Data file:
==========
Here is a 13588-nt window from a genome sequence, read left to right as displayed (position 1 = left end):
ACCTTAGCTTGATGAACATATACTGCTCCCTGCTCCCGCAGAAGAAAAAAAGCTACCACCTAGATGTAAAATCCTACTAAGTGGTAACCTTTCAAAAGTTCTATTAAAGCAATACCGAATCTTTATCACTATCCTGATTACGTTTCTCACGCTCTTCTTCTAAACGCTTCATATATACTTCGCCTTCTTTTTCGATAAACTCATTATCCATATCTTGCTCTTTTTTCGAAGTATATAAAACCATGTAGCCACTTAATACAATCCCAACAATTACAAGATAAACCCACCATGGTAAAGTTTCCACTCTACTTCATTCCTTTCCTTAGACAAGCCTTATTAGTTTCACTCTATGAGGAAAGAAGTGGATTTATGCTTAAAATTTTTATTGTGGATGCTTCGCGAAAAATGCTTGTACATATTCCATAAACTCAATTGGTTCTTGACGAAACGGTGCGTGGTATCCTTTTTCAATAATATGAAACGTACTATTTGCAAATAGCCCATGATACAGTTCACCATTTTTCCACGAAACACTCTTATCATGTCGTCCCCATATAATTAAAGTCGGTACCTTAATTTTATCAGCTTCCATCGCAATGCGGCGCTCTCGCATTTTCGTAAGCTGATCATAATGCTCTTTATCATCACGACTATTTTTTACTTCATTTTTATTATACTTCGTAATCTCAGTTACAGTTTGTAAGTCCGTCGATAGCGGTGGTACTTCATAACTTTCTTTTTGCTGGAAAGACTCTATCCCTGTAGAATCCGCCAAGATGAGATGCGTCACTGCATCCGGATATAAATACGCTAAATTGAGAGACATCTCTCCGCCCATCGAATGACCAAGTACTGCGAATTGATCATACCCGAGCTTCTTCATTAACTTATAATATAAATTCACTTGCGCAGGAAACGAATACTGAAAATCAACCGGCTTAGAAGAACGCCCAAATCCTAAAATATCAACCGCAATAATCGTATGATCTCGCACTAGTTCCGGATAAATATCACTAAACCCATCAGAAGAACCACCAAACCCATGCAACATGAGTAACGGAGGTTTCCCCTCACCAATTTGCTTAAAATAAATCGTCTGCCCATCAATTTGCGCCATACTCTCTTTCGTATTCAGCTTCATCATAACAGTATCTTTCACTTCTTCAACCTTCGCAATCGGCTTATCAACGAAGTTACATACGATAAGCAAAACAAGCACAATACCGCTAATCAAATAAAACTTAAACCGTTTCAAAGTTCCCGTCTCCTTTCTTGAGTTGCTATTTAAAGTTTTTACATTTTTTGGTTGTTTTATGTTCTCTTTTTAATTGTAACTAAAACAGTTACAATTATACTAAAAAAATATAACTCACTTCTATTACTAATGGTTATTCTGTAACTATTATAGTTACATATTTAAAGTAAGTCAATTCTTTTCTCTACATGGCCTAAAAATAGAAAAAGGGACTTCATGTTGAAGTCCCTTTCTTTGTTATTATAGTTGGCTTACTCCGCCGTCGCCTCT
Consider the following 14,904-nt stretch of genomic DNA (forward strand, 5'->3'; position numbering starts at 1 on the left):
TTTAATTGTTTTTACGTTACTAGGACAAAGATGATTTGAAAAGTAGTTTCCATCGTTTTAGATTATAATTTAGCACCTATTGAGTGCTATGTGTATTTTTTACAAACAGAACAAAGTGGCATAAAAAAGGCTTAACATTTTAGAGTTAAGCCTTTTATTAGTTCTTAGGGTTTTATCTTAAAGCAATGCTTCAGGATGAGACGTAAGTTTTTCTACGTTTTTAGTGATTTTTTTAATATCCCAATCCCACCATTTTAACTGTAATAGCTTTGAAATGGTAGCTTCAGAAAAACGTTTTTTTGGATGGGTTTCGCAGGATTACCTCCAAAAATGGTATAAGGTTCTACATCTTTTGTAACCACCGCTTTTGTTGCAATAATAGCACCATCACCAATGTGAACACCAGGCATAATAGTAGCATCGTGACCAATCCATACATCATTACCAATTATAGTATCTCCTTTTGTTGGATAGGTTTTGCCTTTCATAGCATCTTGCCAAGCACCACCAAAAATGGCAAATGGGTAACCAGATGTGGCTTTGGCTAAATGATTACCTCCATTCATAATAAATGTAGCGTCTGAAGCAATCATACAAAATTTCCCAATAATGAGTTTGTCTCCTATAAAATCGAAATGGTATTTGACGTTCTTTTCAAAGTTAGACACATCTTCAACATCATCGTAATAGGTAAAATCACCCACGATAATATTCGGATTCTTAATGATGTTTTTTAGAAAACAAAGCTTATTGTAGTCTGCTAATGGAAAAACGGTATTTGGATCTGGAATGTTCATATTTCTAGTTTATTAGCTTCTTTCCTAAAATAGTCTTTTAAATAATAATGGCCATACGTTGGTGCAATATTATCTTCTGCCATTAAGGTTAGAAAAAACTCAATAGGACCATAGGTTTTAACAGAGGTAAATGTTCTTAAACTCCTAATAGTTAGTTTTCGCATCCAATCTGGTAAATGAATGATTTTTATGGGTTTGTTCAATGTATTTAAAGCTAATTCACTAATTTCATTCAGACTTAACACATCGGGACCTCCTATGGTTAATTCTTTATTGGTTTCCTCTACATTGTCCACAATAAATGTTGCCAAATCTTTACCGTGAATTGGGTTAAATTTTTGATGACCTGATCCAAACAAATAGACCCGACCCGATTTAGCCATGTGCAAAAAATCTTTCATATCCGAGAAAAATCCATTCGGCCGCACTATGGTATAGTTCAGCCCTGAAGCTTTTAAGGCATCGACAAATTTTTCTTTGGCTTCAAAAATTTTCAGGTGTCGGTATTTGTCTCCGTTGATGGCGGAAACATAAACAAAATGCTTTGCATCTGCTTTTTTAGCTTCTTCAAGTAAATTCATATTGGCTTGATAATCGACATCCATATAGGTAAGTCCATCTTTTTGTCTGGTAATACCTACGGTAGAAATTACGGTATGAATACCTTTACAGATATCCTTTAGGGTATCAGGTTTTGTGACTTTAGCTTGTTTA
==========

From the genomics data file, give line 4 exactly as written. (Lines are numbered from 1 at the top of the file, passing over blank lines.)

TTTAATTGTTTTTACGTTACTAGGACAAAGATGATTTGAAAAGTAGTTTCCATCGTTTTAGATTATAATTTAGCACCTATTGAGTGCTATGTGTATTTTTTACAAACAGAACAAAGTGGCATAAAAAAGGCTTAACATTTTAGAGTTAAGCCTTTTATTAGTTCTTAGGGTTTTATCTTAAAGCAATGCTTCAGGATGAGACGTAAGTTTTTCTACGTTTTTAGTGATTTTTTTAATATCCCAATCCCACCATTTTAACTGTAATAGCTTTGAAATGGTAGCTTCAGAAAAACGTTTTTTTGGATGGGTTTCGCAGGATTACCTCCAAAAATGGTATAAGGTTCTACATCTTTTGTAACCACCGCTTTTGTTGCAATAATAGCACCATCACCAATGTGAACACCAGGCATAATAGTAGCATCGTGACCAATCCATACATCATTACCAATTATAGTATCTCCTTTTGTTGGATAGGTTTTGCCTTTCATAGCATCTTGCCAAGCACCACCAAAAATGGCAAATGGGTAACCAGATGTGGCTTTGGCTAAATGATTACCTCCATTCATAATAAATGTAGCGTCTGAAGCAATCATACAAAATTTCCCAATAATGAGTTTGTCTCCTATAAAATCGAAATGGTATTTGACGTTCTTTTCAAAGTTAGACACATCTTCAACATCATCGTAATAGGTAAAATCACCCACGATAATATTCGGATTCTTAATGATGTTTTTTAGAAAACAAAGCTTATTGTAGTCTGCTAATGGAAAAACGGTATTTGGATCTGGAATGTTCATATTTCTAGTTTATTAGCTTCTTTCCTAAAATAGTCTTTTAAATAATAATGGCCATACGTTGGTGCAATATTATCTTCTGCCATTAAGGTTAGAAAAAACTCAATAGGACCATAGGTTTTAACAGAGGTAAATGTTCTTAAACTCCTAATAGTTAGTTTTCGCATCCAATCTGGTAAATGAATGATTTTTATGGGTTTGTTCAATGTATTTAAAGCTAATTCACTAATTTCATTCAGACTTAACACATCGGGACCTCCTATGGTTAATTCTTTATTGGTTTCCTCTACATTGTCCACAATAAATGTTGCCAAATCTTTACCGTGAATTGGGTTAAATTTTTGATGACCTGATCCAAACAAATAGACCCGACCCGATTTAGCCATGTGCAAAAAATCTTTCATATCCGAGAAAAATCCATTCGGCCGCACTATGGTATAGTTCAGCCCTGAAGCTTTTAAGGCATCGACAAATTTTTCTTTGGCTTCAAAAATTTTCAGGTGTCGGTATTTGTCTCCGTTGATGGCGGAAACATAAACAAAATGCTTTGCATCTGCTTTTTTAGCTTCTTCAAGTAAATTCATATTGGCTTGATAATCGACATCCATATAGGTAAGTCCATCTTTTTGTCTGGTAATACCTACGGTAGAAATTACGGTATGAATACCTTTACAGATATCCTTTAGGGTATCAGGTTTTGTGACTTTAGCTTGTTTA